By P. McQueen
During this publication Paddy McQueen examines the function that 'recognition' performs in our struggles to build an identification and to make experience of ourselves as gendered beings. It analyses how such struggles for gender popularity are formed through social discourses and tool family, and considers how feminism can most sensible reply to those matters.
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Additional resources for Subjectivity, Gender and the Struggle for Recognition
The central feature of the deficit model of recognition is that it approaches issues of injustice or oppression as stemming from a lack, absence or distorted form of recognition. Consequently, the solution to such issues lies in either: (a) expanding or adjusting current patterns of recognition, or (b) instantiating forms of recognition where they were previously withheld. Social problems do not stem from the mechanics of recognition itself, but rather from problematic forms of recognition. Thus, the solution to problems of recognition is identified as improved forms of recognition (in other words, more recognition to replace the existing, problematic recognition).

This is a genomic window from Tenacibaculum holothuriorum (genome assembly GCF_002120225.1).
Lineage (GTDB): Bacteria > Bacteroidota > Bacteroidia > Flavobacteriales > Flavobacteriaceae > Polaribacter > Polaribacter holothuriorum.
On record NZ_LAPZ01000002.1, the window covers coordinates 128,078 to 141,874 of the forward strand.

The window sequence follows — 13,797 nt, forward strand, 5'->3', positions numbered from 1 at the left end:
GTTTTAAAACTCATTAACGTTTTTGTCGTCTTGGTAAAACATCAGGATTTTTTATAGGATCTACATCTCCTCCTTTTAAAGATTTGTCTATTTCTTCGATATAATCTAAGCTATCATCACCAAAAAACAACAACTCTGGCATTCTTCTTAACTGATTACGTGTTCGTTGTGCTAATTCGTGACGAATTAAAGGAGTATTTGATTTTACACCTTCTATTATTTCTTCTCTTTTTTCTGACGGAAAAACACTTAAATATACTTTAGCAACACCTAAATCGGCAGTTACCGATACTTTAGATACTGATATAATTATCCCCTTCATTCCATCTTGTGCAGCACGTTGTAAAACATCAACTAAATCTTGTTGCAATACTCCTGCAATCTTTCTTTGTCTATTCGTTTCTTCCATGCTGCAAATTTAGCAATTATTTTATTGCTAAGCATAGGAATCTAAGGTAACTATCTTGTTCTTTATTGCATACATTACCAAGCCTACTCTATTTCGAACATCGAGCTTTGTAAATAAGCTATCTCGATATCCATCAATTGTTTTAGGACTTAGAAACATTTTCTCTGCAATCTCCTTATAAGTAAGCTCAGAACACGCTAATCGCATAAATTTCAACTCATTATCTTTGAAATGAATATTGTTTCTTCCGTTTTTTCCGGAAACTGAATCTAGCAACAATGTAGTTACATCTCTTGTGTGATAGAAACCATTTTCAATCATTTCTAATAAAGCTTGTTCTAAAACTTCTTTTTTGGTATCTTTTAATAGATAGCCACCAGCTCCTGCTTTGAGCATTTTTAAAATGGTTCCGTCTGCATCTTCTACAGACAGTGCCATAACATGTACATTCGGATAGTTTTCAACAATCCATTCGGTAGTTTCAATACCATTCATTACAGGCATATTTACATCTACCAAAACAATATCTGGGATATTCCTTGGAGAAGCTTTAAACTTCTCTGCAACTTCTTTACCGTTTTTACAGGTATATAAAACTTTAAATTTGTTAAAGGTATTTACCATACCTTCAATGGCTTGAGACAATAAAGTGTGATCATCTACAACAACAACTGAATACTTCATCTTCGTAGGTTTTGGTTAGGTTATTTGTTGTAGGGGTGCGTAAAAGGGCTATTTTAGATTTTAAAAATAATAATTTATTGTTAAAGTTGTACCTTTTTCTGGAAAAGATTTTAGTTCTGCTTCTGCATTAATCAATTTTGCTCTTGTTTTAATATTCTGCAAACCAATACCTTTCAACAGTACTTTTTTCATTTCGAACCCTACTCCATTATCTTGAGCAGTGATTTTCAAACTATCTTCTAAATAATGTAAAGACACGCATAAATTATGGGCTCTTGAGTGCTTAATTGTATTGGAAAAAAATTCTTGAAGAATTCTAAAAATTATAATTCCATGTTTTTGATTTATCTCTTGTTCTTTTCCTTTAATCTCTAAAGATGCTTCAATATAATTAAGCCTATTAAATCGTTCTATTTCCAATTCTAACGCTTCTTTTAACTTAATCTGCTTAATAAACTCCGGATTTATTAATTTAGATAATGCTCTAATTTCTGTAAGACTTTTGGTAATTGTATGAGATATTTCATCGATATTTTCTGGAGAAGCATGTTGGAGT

For example, in describing the modern view of how we create a sense of ‘full being’, he notes that, rather than connecting with some source outside of ourselves (such as God or the Platonic Good), ‘the source we have to connect with is deep within us. This fact is part of the massive subjective turn of modern culture, a new form of inwardness, in which we come to think of ourselves as beings with hidden depths’ (Taylor, 1994: 29). Taylor proceeds to note that authenticity ‘calls on me to discover my own original way of being.
16 However, Honneth still must establish – and it is not at all clear that he satisfactorily does – that (a) recognition needs are the fundamental guiding principle of human development and psychological health, and (b) that the desire for selfrealisation secured through recognition is essential to humans. Without these points, it is hard to see how Honneth can install the conditions of self-realisation as the normative telos of all forms of social development. Even if one grants Honneth the possibility that human nature is such that it has a set of fundamental recognition needs and expectations which, when met, ensure self-realisation, he must also justify why this should determine the normative telos of social development and hence dictate the structural and institutional arrangements of any given society.
Subjectivity, Gender and the Struggle for Recognition by P. McQueen